Monday, April 15, 2013
Livestock Feed Outlook for the Near TermTweet
While Cornbelt crop producers look back at USDA’s March 28 reports and wonder “what happened here,” livestock feeders are doing “high-fives” with themselves. Although the acreage projection was not unexpected it forecast the potential for increased production and subsequently lower prices for feed grains and soybean meal in the next marketing year. However, the quarterly grain stocks report contained surprises to the market that pushed prices down for the old crop and immediately lowered the cost of feed for livestock producers. Not a bad way to begin the spring if you have a lot of mouths to feed.
USDA’s Feed Outlook is chock full of good news for livestock feeders, based on the increased availability of feed and lower prices. However, some spot shortages have raised cash prices and what has dropped on the futures market has been negated by an increased basis. Nevertheless, livestock producers foresee opportunities for profitability that were dimmed before the USDA’s two reports on March 28. Livestock economists are now pointing to black in the near future.
The improved opportunities for the livestock producer can be traced directly to the grain stocks report that indicated nearly 400 million more bushels of corn existed—and should be available—for the market. Evenly split between on-farm and commercial storage, unpriced US corn stocks dropped $1 in value. However, finding deliverable supplies may be a challenge since the 2.7 billion bushels of corn held on farms was only 49% of the total supply, and at this point in the marketing year, farmers typically hold closer to 60% of the crop.
In feed terms, USDA says the projected supply of feed grains is 319 million metric tons (mmt). While that is 11% below the 358 mmt of 2012, higher sorghum and barley imports have added to the supply. And feed use has been declining for 3 consecutive years which has not occurred for 35 years.
In competition with livestock feeders for short corn supplies is the ethanol industry, which is projected to increase its use of corn by 50 million bushels, in large part to lower costs of corn. Exporters will not be taking advantage of the lower corn prices, since increased production in Brazil will help supply global demand. US corn prices remain above the price in Brazil and some other countries, which will tend to keep more of it for domestic use.
Due to the lower numbers of grain consuming animal units the feed use of corn is expected to shrink in the second half of the current corn marketing year. It is expected to be about 800 million bushels less than the 10-year average and the fourth lowest use of corn in a given second half of the marketing year since 1975.
Because of the higher stocks corn prices expected to be paid for feed were reduced by 30-cents per bushel on the low end of the USDA price range and by a dime on the top end with the mid-point for the marketing year reset to $6.90. However, at the end of the corn marketing year in August, available supplies of the old crop are expected to be down to 757 million bushels, and available supplies of the new crop will be minimal. In 2012, early planting resulted in abundant supplies of corn in August, but the weather delays for planting the 2013 crop will push harvest back. And some farmers may be opting for soybean planting instead of corn if the planting season continues to be challenged.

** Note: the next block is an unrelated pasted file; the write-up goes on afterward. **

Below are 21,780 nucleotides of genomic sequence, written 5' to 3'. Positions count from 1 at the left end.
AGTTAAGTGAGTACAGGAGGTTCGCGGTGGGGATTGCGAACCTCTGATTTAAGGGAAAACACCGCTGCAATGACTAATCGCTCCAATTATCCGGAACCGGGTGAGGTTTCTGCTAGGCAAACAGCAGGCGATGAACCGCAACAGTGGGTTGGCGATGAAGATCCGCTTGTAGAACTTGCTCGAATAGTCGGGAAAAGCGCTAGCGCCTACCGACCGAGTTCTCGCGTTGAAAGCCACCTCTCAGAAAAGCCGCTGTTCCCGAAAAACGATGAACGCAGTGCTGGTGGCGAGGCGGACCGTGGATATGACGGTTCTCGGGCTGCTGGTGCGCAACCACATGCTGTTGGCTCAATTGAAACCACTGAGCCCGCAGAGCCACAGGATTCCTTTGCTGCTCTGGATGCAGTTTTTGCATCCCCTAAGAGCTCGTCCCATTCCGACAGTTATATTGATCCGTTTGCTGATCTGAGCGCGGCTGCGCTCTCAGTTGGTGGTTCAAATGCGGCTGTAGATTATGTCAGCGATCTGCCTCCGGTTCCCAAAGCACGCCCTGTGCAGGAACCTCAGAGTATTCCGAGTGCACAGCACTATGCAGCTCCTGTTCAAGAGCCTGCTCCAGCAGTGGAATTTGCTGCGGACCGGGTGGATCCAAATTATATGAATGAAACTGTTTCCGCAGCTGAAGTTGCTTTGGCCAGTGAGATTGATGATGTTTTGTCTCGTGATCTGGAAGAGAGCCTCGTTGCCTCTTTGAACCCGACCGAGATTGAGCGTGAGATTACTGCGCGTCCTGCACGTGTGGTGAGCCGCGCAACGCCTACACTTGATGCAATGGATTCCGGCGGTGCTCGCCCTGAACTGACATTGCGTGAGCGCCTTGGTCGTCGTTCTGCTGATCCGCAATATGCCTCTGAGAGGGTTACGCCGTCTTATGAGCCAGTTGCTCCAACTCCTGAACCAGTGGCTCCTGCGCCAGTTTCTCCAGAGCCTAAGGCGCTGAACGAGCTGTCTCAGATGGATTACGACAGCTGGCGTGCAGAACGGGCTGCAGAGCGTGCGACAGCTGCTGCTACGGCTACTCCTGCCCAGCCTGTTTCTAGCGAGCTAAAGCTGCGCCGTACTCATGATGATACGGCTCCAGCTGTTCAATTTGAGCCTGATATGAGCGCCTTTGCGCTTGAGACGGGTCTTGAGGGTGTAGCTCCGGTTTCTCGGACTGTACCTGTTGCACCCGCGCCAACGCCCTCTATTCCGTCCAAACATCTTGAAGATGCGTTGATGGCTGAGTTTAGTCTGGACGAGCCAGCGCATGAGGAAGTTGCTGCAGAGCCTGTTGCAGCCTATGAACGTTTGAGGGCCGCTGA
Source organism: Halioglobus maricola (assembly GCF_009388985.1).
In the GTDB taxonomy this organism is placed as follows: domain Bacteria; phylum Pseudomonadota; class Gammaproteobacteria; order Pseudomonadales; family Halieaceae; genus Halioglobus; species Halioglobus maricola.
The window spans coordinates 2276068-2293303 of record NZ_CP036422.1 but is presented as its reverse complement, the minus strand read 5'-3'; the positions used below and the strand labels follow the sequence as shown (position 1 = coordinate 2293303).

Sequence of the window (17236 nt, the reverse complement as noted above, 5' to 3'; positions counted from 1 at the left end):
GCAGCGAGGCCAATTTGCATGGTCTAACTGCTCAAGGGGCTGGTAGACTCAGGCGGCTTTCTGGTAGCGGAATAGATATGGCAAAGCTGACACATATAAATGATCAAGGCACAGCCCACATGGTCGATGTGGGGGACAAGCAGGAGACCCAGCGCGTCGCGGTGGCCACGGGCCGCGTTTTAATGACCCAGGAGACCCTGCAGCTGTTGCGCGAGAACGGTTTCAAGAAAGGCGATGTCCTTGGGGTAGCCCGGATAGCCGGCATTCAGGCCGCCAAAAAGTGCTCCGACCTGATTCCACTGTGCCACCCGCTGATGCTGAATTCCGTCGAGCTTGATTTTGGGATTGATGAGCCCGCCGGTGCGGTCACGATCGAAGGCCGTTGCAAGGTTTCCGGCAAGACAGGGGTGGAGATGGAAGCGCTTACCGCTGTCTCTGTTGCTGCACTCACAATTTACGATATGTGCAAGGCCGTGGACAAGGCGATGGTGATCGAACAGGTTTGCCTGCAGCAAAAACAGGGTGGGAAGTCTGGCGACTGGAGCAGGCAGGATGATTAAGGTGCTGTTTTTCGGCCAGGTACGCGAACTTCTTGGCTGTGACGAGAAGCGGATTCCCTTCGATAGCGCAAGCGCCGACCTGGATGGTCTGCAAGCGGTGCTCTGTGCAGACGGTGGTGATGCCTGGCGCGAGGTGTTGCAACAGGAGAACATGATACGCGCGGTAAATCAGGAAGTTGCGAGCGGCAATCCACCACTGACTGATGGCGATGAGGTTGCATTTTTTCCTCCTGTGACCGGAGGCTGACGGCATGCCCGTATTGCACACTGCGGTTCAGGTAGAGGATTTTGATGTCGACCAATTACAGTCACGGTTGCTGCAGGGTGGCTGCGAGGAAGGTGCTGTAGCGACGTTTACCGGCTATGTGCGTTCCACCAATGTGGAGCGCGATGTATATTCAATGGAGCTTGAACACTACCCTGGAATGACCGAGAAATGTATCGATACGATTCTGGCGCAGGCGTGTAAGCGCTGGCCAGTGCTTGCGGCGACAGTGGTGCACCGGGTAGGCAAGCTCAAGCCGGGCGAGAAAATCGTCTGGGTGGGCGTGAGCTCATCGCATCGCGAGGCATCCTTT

Livestock feeders may see a wider variation of supplies, depending on their location. States that were hurt by the 2012 drought had been seeing progressively higher acreages of continuous corn being planted. But those were the hardest hit by the drought and most of those farmers have indicated intentions to reduce corn acreage and plant a more weather-resistant crop rotation. Illinois farmers are planning a 5% reduction in corn acres, and across the Cornbelt states from Iowa to Ohio a more than 900 thousand acre drop is expected. However, the Great Lakes states, along with the Southern Plains, the Delta, and the Southeast are increasing corn acres by more than is being lost in the Cornbelt. The result may be earlier planting of more acres in Gulf Coast States could have the potential to supply early corn, if it can be accessed.
Reduced corn supplies from the 2012 crop pushed many livestock feeders toward sorghum, where stocks are lower as a result, but not as low as possible because of increased sorghum imports. Disappearance has increased due to feeding and stocks in both on-farm and commercial storage is down. Feeders are well aware of high sorghum prices, since the midpoint of USDA’s price range is $6.85 and is the highest on record.
Domestic use is higher due to lower corn supplies, and imports have bolstered stocks. The stocks are higher than in 2012, due to a better production year. Barley production enjoyed the better weather that fostered increased corn production in Minnesota and the Dakotas were record corn yields occurred in 2012.
Livestock feeders who have been challenged in finding supplies and paying for them, have benefitted from increased stocks of corn and lower prices due to USDA’s reports at the end of March. While those supplies will be tight through August, and Cornbelt weather has delayed planting, early planting has occurred in the Gulf States which may supply needed corn in early August. Due to high prices of old corn, exports have been reduced, but the $1 drop in corn prices since the end of March has also meant increased competition for corn from the ethanol industry. 2013 acreage will increase, but not in the Cornbelt, where many farmers will return to traditional crop rotations.
Posted by Stu Ellis on 04/15 at 04:32 AM | Permalink